The State Department of Information Technology has mandated that all state agencies have to change all telephone systems and telephone numbers within the next two to four years. Taking into account the steadily increasing number of calls we are receiving without a matching increase in resources to answer those calls, we have decided to go ahead and make the change now.
The Secretary of State will be among the first 20 percent state agencies to make the switch to the new telephone system, Voice Over Internet Protocol (VOIP). We are viewing this as an opportunity to optimize our limited resources and improve customer service at the same time.
We anticipate the change to the new system beginning around June 20, 2017 and being completed by June 30, 2017. Effective on June 22, 2017, our new main telephone number will be: (919) 814-5400.
Wall is the General Counsel, and Beamon, the Chief Information Officer, of the Secretary of State.
By Ernest C. Pearson
Since the early 1990s, when the use of incentives to stimulate economic growth began to be used more frequently in North Carolina, there has been a question as to whether state or local government incentive programs can and should be used to attract retail projects.
With one exception, at the state level, incentive programs by statute or administrative rules exclude retail projects from incentive support. In the mid 1980s, the General Assembly adopted the first job creation tax credit program. That statute did not exclude retail as a type of project that could obtain the tax credits. After a company that built a fast food restaurant claimed the tax credits, the statute was amended to exclude retail projects. Since then, all state incentive grant and tax credit programs have excluded retail projects from consideration.
Government & Public Sector Section
By Jennifer M. Jones
As winter turns to spring, it’s a good time to freshen up on the N.C. Rules of Appellate Procedure! Did you know that new rules went into effect on Jan. 1, 2017? You will want to review these new rules before drafting your next appellate brief!
Perhaps the biggest change is that your likely go-to font, Courier, no longer complies with the rules. Your brief will also need a certificate of compliance for word count. The new rules also cover how en banc review will work. Please read the ARC Memo On New Rules for additional changes. Please also note that some minor changes to Rule 7 went into effect on March 16, 2017.
Note from Jon Mize, NCBA Government & Public Sector Section blog editor: Below please find an article from John C. Cooke examining the implications of a recent North Carolina Court of Appeals case on due process and the vested interest rights applicable to public enterprise customers. The article is shared from the North Carolina Land Use Litigator information initiative (https://nclanduse.blogspot.com/ ) published by Mr. Cooke and Michael C. Thelen.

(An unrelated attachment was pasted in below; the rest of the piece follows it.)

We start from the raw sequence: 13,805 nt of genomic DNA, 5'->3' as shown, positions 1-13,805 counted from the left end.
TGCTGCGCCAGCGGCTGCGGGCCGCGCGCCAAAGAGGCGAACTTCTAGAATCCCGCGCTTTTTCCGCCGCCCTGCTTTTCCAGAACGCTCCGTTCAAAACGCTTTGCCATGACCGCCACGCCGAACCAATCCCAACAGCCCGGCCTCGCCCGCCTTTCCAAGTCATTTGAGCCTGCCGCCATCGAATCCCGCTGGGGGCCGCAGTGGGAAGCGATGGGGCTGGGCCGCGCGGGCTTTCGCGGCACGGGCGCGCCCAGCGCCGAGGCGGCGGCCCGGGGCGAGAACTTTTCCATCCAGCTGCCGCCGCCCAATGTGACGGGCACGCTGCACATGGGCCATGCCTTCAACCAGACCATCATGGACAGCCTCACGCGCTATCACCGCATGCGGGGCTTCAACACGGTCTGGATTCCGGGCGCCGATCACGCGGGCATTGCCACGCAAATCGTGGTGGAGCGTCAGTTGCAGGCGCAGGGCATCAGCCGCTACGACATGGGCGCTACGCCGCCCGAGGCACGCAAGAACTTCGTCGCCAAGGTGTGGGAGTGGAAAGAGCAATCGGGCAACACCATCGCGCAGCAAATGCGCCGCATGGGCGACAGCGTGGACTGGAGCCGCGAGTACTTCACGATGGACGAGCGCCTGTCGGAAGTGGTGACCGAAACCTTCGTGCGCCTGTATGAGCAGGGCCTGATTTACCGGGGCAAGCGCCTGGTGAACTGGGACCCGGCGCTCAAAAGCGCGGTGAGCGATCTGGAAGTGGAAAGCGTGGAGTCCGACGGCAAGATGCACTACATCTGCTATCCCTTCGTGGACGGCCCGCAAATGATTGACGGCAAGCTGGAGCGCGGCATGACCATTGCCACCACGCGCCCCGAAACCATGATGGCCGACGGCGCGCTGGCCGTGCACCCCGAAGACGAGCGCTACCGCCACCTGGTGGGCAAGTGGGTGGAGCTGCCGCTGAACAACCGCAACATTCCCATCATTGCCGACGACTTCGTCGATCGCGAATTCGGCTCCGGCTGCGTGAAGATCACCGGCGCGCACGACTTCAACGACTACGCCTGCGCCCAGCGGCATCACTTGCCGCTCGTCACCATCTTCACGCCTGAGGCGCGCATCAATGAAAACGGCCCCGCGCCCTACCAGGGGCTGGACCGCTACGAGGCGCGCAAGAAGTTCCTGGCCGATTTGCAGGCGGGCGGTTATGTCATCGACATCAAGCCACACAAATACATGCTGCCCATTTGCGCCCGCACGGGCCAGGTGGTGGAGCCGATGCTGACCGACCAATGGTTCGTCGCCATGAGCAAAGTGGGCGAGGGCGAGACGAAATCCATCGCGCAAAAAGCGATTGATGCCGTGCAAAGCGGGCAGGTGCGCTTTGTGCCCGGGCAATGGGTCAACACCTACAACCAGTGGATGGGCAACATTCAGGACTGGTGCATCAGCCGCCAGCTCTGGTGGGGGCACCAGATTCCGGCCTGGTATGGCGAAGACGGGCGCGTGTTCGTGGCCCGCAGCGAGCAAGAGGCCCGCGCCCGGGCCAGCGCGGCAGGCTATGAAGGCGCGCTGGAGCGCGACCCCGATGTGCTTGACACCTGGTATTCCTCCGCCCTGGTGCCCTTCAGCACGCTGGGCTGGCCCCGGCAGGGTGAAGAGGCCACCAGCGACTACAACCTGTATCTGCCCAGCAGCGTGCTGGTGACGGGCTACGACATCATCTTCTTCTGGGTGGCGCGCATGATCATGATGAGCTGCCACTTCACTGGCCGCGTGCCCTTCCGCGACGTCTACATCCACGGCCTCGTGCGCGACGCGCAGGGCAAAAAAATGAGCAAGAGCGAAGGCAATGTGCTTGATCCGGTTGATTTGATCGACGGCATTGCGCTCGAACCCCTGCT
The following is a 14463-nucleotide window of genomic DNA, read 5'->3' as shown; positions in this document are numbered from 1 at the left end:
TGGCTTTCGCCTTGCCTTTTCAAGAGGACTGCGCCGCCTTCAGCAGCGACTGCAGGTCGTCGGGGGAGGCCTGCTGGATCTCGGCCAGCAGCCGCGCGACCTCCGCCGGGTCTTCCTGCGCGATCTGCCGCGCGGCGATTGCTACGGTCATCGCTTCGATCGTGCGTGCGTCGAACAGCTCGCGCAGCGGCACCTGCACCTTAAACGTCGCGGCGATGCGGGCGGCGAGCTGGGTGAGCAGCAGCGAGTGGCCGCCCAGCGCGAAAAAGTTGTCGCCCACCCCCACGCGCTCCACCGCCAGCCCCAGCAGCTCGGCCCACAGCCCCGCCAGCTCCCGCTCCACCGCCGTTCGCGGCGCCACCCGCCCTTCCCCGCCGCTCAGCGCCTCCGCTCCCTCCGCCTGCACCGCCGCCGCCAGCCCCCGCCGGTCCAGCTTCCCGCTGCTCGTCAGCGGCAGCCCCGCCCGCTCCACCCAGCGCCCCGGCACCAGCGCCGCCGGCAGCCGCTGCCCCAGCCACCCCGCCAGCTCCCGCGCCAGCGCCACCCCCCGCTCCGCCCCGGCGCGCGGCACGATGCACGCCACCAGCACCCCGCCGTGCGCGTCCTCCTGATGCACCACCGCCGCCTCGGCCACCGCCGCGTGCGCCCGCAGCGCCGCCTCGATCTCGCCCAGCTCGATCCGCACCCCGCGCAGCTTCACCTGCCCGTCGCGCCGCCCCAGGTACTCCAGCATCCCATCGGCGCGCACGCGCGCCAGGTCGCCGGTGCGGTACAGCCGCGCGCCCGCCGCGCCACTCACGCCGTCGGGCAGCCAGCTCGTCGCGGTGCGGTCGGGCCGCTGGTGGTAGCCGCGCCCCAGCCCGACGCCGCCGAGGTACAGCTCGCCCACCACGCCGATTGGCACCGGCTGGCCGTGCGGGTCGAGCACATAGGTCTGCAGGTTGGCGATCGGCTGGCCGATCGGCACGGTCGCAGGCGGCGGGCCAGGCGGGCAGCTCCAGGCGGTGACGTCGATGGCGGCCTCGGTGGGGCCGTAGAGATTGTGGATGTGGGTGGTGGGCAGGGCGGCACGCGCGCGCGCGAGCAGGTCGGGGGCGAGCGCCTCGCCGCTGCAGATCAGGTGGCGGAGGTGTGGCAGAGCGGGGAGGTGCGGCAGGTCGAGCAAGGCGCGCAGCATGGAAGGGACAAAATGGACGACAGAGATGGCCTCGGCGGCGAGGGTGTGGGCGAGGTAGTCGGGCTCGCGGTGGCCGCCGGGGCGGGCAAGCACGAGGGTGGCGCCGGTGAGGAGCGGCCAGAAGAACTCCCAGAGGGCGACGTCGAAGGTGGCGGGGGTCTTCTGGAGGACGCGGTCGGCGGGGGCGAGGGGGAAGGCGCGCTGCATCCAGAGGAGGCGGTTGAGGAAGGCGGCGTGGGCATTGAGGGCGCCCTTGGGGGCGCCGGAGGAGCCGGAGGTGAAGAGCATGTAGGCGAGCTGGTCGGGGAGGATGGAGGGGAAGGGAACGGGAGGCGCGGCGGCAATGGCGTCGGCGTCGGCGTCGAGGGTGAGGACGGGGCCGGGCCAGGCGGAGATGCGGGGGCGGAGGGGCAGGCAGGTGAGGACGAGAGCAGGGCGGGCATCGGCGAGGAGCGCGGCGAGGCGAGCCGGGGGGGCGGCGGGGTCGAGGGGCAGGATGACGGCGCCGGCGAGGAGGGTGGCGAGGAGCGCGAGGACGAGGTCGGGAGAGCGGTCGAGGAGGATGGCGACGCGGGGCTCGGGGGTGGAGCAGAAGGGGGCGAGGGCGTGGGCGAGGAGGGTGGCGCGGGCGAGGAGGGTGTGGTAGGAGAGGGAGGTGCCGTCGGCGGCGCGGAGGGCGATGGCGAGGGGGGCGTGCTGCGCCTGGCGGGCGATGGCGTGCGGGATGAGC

By John C. Cooke
Sometimes, I read a court’s opinion and put it aside because it is thought provoking beyond its facts and outcome. The case of United States Cold Storage, Inc. v. Town of Warsaw, __ N.C. App. ___, 784 S.E. 2d 575 (April 5, 2016) falls into this category.
United States Cold Storage is interesting from several angles, but this post explores only one – the possibility that governmental utility customers possess due process and common law vested rights to continued utility service.
The facts were simple. United States Cold Storage (USCS) owned a facility located outside the corporate limits of the Town of Warsaw (Town). Through a contract with a county government, USCS secured Town sewer service and a promise that the Town would not annex the facility for seven (7) years.
By Drew Erteschik and J.M. Durnovich
Most of us left law school with the understanding that so-called “economic liberty” challenges to state regulations will generally fail under rational basis review. That area of the law, however, has changed dramatically.
This article looks at the change in three parts:
The first part offers a brief refresher on the history of economic liberty challenges in the 20th century.
The second part describes a flurry of recent cases involving successful economic liberty challenges on substantive due process grounds.
The third part examines some possible legal and policy explanations for the modern trend.